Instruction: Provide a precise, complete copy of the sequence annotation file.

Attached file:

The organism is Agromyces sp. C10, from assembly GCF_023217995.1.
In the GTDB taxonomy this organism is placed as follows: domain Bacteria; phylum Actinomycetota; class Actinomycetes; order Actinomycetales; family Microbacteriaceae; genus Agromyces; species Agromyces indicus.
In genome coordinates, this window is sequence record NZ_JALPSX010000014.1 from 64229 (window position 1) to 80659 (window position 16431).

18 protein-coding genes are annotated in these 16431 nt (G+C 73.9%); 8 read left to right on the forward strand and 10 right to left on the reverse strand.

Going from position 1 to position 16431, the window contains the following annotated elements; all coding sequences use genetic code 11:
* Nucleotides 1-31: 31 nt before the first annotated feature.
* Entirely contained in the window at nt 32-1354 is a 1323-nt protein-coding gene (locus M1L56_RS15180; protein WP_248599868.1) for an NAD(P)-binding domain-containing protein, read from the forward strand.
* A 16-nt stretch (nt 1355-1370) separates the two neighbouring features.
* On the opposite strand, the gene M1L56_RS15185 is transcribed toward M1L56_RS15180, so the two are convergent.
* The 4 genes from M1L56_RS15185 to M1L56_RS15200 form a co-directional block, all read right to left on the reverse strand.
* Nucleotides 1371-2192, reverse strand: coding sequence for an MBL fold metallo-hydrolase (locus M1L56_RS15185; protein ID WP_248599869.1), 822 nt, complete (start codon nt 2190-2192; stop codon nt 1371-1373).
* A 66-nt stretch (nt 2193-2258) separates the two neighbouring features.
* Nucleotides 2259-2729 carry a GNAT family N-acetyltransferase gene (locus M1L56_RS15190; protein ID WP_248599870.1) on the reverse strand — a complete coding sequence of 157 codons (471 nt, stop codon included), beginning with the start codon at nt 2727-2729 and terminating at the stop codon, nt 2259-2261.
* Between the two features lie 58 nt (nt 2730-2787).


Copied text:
The organism is Agromyces sp. C10, from assembly GCF_023217995.1.
In the GTDB taxonomy this organism is placed as follows: domain Bacteria; phylum Actinomycetota; class Actinomycetes; order Actinomycetales; family Microbacteriaceae; genus Agromyces; species Agromyces indicus.
In genome coordinates, this window is sequence record NZ_JALPSX010000014.1 from 64229 (window position 1) to 80659 (window position 16431).

18 protein-coding genes are annotated in these 16431 nt (G+C 73.9%); 8 read left to right on the forward strand and 10 right to left on the reverse strand.

Going from position 1 to position 16431, the window contains the following annotated elements; all coding sequences use genetic code 11:
* Nucleotides 1-31: 31 nt before the first annotated feature.
* Entirely contained in the window at nt 32-1354 is a 1323-nt protein-coding gene (locus M1L56_RS15180; protein WP_248599868.1) for an NAD(P)-binding domain-containing protein, read from the forward strand.
* A 16-nt stretch (nt 1355-1370) separates the two neighbouring features.
* On the opposite strand, the gene M1L56_RS15185 is transcribed toward M1L56_RS15180, so the two are convergent.
* The 4 genes from M1L56_RS15185 to M1L56_RS15200 form a co-directional block, all read right to left on the reverse strand.
* Nucleotides 1371-2192, reverse strand: coding sequence for an MBL fold metallo-hydrolase (locus M1L56_RS15185; protein ID WP_248599869.1), 822 nt, complete (start codon nt 2190-2192; stop codon nt 1371-1373).
* A 66-nt stretch (nt 2193-2258) separates the two neighbouring features.
* Nucleotides 2259-2729 carry a GNAT family N-acetyltransferase gene (locus M1L56_RS15190; protein ID WP_248599870.1) on the reverse strand — a complete coding sequence of 157 codons (471 nt, stop codon included), beginning with the start codon at nt 2727-2729 and terminating at the stop codon, nt 2259-2261.
* Between the two features lie 58 nt (nt 2730-2787).